Now I said earlier that the Bible must govern every...[edit]

Now I said earlier that the Bible must govern every subject. The presupposition in every subject must be scriptural. Consider science courses. Too often in a Christian school, science is taught as though the universe were not God’s universe, God’s creation, but the universe presupposed by evolutionary science. The teacher may believe in six-day creation as I do, but if you assume as you teach that that universe is in an impersonal, material realm, you will then teach with all the implications of a materialistic philosophy. But the universe is an impersonal, material universe. It is a God-created universe. Every thought in the universe is a personal thought. Behind it has a very personal will and purpose of Almighty God. Not a hair of your head that is not number known to Almighty God. That’s very personal. My personal knowledge of myself doesn’t extend to that. All I can say in a general way is that my hairs are fewer than they were thirty years ago, but their number? I have no idea, but the Lord knows the every hair of my head. Not a sparrow falls but your Father in heaven knows it. You cannot teach an impersonal mechanical or materialistic idea of the universe with that kind of theology. If you do, you’re implanting a conflict in the mind of the child. He does not see it then as his Father’s world.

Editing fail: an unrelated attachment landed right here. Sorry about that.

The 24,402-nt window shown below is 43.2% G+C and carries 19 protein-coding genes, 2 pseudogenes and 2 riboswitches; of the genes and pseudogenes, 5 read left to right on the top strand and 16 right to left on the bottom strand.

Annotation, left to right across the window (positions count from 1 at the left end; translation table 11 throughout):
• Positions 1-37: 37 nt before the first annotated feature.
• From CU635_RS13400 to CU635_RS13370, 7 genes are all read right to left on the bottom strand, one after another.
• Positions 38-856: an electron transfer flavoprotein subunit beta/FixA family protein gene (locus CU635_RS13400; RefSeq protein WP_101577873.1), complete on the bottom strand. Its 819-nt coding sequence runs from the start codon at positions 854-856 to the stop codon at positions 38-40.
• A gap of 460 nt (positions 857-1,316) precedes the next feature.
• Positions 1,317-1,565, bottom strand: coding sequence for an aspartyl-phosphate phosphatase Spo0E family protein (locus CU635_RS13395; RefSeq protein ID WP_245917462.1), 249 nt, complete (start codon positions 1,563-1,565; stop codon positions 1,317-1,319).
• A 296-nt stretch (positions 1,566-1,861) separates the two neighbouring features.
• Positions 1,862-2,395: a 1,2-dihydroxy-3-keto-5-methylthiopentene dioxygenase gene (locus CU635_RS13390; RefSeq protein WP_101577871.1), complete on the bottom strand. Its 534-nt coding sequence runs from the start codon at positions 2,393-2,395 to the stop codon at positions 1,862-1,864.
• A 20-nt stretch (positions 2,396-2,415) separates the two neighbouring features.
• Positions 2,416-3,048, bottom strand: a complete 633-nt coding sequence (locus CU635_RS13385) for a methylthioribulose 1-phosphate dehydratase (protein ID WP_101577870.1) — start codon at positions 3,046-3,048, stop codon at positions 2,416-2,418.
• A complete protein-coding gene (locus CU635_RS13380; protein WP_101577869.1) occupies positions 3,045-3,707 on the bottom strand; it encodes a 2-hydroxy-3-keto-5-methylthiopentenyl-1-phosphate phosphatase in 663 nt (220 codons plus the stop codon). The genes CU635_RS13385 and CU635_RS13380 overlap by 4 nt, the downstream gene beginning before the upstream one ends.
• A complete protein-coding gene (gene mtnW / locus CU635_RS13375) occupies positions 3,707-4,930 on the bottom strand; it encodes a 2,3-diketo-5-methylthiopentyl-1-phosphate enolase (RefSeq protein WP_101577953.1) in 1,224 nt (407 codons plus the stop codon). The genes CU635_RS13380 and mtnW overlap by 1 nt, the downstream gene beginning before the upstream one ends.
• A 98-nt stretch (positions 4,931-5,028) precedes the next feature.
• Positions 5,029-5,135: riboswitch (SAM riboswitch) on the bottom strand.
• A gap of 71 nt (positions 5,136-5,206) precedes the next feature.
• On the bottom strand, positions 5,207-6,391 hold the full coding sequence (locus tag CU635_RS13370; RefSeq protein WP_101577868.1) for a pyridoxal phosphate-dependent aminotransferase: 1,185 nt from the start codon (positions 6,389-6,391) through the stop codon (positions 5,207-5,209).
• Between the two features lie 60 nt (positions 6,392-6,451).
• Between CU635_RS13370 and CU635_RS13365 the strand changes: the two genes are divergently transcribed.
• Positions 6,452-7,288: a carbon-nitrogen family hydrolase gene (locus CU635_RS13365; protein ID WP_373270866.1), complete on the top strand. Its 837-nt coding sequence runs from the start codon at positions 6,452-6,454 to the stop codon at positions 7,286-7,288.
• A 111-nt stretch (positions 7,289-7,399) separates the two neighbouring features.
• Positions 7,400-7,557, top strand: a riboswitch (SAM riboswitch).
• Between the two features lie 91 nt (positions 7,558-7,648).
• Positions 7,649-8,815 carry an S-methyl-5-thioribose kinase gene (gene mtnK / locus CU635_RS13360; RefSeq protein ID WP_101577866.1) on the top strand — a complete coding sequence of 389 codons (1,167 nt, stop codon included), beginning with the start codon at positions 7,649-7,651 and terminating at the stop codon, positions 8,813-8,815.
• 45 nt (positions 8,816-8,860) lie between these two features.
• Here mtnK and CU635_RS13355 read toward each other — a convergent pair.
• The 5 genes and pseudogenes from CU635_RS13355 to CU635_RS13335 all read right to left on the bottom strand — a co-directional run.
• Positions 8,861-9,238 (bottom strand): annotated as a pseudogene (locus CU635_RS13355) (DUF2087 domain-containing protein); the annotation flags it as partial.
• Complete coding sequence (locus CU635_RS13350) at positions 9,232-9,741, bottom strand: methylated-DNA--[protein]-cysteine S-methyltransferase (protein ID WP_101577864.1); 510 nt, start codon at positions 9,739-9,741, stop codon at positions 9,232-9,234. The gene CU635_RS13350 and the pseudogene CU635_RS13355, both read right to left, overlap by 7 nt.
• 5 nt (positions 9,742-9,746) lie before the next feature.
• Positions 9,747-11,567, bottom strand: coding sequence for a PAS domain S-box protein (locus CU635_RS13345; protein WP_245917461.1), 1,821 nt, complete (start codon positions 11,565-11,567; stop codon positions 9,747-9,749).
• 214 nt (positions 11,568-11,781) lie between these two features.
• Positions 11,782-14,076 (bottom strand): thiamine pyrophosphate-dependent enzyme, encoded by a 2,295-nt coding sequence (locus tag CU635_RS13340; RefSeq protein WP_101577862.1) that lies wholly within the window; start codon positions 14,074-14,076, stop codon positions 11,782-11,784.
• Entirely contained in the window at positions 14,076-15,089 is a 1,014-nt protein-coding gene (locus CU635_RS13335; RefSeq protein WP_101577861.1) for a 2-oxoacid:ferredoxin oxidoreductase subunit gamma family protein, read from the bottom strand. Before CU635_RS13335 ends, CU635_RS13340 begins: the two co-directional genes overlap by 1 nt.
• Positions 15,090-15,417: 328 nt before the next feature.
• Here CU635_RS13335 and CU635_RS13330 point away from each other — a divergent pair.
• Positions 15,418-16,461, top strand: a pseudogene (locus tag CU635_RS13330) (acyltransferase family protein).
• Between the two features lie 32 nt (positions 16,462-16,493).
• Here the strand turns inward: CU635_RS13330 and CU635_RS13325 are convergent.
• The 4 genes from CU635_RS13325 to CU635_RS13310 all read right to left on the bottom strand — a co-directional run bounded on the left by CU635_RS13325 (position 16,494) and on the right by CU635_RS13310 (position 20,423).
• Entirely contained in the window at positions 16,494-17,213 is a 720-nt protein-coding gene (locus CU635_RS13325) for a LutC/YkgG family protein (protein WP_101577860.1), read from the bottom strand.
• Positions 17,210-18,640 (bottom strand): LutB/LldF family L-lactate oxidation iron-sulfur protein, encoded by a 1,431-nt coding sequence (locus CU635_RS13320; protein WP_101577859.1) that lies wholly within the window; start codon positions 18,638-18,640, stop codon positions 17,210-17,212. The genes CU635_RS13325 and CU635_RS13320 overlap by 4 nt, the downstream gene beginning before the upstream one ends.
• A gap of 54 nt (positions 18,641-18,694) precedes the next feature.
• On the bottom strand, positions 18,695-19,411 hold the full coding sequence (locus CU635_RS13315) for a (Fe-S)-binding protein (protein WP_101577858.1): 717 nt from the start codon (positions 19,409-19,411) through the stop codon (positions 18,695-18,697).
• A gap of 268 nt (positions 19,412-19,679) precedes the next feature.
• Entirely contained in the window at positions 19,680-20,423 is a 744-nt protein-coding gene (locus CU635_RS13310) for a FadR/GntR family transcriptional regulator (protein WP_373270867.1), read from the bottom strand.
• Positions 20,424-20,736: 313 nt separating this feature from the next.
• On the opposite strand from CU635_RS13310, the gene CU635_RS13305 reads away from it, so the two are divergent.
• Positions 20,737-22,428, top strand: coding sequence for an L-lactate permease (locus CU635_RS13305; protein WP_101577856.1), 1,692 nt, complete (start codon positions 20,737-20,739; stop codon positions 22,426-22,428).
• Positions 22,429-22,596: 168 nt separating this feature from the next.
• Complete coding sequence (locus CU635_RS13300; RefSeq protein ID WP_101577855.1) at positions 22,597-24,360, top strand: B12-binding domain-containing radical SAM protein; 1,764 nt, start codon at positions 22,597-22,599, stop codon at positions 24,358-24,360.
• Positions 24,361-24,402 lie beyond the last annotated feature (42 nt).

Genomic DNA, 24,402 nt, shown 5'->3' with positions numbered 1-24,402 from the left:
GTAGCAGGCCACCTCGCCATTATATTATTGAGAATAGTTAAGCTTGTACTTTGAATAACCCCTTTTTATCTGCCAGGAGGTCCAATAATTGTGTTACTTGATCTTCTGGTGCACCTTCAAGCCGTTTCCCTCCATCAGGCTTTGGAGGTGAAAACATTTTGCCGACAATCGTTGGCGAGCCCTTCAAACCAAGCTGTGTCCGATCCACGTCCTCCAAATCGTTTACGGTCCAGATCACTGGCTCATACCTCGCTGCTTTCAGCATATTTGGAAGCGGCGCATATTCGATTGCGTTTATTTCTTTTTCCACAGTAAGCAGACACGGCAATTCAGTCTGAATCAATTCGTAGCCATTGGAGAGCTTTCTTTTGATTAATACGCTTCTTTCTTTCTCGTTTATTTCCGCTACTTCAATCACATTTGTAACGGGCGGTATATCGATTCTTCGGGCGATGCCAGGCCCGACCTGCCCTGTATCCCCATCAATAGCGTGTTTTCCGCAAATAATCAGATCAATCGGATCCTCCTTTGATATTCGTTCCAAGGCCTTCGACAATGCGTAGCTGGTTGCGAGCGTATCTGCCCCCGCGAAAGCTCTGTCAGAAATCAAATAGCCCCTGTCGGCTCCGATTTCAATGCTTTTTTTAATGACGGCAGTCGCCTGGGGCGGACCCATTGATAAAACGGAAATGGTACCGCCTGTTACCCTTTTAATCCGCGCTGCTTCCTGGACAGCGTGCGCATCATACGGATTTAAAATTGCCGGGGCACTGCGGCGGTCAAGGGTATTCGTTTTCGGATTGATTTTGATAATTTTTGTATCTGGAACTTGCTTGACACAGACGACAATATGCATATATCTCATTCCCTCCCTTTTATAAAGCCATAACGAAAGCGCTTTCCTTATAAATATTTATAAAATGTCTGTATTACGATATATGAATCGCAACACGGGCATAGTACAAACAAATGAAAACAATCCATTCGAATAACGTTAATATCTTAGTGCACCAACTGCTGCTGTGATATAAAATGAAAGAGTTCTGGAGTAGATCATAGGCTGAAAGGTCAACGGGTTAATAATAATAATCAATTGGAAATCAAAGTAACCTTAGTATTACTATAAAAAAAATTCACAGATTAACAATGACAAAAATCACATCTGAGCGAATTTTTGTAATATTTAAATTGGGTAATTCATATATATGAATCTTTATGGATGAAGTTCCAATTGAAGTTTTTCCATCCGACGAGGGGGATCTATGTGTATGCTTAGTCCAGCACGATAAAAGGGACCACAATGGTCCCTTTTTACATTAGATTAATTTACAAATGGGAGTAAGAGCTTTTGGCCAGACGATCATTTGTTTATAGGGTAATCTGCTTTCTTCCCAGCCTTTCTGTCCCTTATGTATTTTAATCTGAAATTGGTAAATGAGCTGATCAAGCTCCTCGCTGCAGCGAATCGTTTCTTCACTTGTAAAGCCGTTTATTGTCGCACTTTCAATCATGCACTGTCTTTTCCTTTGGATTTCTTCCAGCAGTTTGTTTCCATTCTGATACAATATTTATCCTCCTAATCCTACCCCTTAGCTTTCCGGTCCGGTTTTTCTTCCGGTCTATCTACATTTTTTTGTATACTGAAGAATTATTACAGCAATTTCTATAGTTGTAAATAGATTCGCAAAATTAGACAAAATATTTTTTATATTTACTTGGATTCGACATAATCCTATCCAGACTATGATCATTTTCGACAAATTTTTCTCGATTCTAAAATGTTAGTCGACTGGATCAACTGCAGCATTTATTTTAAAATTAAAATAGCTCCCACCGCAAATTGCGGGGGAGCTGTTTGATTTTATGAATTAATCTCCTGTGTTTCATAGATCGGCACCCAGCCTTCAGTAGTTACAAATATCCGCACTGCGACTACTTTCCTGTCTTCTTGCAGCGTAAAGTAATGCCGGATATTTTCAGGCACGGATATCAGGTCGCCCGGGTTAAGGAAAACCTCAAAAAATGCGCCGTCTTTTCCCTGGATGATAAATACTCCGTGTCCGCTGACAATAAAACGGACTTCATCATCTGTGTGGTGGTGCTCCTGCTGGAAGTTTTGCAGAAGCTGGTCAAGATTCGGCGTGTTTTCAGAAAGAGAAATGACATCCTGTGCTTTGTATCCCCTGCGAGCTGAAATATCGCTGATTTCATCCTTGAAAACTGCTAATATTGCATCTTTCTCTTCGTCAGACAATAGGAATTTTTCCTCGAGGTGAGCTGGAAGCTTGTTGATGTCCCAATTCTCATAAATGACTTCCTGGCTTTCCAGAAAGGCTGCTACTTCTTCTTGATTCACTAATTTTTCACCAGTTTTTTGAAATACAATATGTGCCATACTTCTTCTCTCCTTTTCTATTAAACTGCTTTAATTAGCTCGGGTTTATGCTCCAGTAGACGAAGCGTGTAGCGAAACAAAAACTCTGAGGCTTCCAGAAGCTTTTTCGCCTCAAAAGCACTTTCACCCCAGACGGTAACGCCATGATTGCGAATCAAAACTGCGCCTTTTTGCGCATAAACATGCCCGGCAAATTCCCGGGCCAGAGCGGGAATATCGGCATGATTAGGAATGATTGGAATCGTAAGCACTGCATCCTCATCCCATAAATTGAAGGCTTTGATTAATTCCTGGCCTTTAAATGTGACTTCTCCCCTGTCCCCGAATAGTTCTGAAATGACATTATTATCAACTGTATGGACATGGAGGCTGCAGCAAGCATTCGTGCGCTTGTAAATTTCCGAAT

Moreover, the Bible is the basic history book that the world has. Historians do not like to admit this fact, but there would be no possible chronology of ancient history apart from the Bible. They don’t believe the Bible, but when they come to working out a chronology of ancient history, they keep a hand on the Bible as it were in biblical chronology because, apart from it, they have no framework. [00:18:31]

Moreover, if we look at many of our subjects, we must...[edit]

Moreover, if we look at many of our subjects, we must recognize that they are escapees as it were, from theology, and should be returned to theology. Psychology. What is it? Well, very literally it is the word concerning the soul. It was originally a branch of theology and should be again. Anthropology, the word concerning man. Again, once a branch of theology, and again it should be, and what are the social studies today? I will be dealing with that separately, but very briefly, the whole purpose of social studies teaching is predestination by man, rather than by God. It must be man’s law and plan, you see, that governs and controls man and society rather than God’s plan.